One, it would have a news section so “important but boring”, cars could be dispensed with quickly. Two, it would be filmed before an audience in an old aircraft hangar, which would become “an oasis for people who like cars”.
Three, they would have an all-male line-up. Four, and perhaps most importantly, “it would always be an unfair show”, says Wilman.
“The BBC would say, ‘You should get Professor Suchabody on talking about the environment’ and we would go, ‘Fuck off, he can have the Ten O’Clock News.’ Do the Two Fat Ladies say, ‘And if you want to have a low-fat version of this recipe you can use single cream’? They never do. They go, ‘Pile it on; heart attack now.’”
Other winning ingredients were arrived at more by accident. The show needed a professional driver but “a racing driver with brains” so he and Clarkson came up with their “captive racing driver” who would be called The Stig, the nickname for new boys at Repton.
The bolshy, rebranded Top Gear was relaunched in 2002, but it was not an immediate success. “It was just a car show on BBC2 so we were afforded the time without having to force it,” says Richard “the Hamster” Hammond when we talk.
The on-screen gang was completed with the arrival of the cerebral James May for the second series. Whatever you think of these three white, middle-class, middle-aged men with their schoolboy humour, all three are smart. Or, as a Top Gear editor said recently: “Thick people doing thick things is not funny. Clever people doing clever things is not funny. But clever people doing thick things really is funny.”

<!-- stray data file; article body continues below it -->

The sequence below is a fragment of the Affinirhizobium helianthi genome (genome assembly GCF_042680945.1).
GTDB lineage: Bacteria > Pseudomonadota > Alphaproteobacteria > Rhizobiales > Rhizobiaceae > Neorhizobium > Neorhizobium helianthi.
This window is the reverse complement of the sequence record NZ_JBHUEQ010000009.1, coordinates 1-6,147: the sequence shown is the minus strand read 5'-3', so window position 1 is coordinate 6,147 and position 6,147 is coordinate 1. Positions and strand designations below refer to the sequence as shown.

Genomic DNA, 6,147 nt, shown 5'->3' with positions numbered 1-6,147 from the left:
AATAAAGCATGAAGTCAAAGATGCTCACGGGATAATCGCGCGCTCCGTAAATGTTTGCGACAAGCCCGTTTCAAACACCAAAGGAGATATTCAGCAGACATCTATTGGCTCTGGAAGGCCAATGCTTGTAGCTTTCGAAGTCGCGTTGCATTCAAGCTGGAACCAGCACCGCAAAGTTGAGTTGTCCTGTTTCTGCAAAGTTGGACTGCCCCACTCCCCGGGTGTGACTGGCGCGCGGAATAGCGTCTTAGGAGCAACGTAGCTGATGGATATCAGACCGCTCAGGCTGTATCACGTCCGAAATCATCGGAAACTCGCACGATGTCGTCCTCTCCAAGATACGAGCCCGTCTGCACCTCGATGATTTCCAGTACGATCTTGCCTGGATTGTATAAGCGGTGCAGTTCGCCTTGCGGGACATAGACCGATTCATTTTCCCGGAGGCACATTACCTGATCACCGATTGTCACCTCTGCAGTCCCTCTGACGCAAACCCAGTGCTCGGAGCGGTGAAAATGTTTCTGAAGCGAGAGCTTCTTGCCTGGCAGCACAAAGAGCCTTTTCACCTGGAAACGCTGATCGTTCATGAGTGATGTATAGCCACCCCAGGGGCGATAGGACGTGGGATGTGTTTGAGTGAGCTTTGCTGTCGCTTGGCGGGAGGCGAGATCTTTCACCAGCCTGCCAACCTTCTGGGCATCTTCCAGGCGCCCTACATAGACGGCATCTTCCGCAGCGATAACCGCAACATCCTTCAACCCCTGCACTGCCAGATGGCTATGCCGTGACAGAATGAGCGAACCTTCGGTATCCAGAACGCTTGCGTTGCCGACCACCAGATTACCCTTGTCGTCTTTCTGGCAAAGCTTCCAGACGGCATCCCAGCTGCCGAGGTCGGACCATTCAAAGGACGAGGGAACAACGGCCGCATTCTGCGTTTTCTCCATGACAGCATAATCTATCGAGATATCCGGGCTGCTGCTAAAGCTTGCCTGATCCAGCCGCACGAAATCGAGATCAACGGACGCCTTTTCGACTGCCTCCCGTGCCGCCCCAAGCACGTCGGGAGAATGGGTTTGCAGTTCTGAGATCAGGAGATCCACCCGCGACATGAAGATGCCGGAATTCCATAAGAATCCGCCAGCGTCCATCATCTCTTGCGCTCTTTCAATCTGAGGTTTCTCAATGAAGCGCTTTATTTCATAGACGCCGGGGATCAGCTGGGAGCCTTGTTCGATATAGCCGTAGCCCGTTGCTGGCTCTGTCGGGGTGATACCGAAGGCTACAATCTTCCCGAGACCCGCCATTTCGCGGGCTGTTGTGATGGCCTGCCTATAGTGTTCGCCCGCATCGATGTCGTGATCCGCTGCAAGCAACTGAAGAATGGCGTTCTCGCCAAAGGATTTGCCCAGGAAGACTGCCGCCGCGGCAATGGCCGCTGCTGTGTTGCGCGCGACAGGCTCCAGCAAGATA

Their on-screen chemistry and cartoon characters took shape over several series. “Jeremy is walk through a door rather than open it, Richard’s a massively accident-prone and cheeky chappie, and James is a pedantic nerd,” says Wilman. His young children love these “black-and-white, tabloid characters”; Wilman jokes that Top Gear‘s audience is all schoolboys and prisoners.
Hammond, who grew up as one of three brothers, points out that a trio works well: one of them always gets in trouble, or gets picked on.
As audiences grew and Top Gear attracted A-list guests from Joanna Lumley to Usain Bolt to race in its “reasonably priced car” each week, its stunts became more outlandish and its films more exotic. The trio graduated from converting old bangers into stretch limos to road trips across the United States and Vietnam.
“One of our watchwords, a phrase that permeates our productions, is ‘ambitious but crap’,” says Hammond, chuckling to himself. “I love setting off on projects like trying to make a car and cross the English Channel.”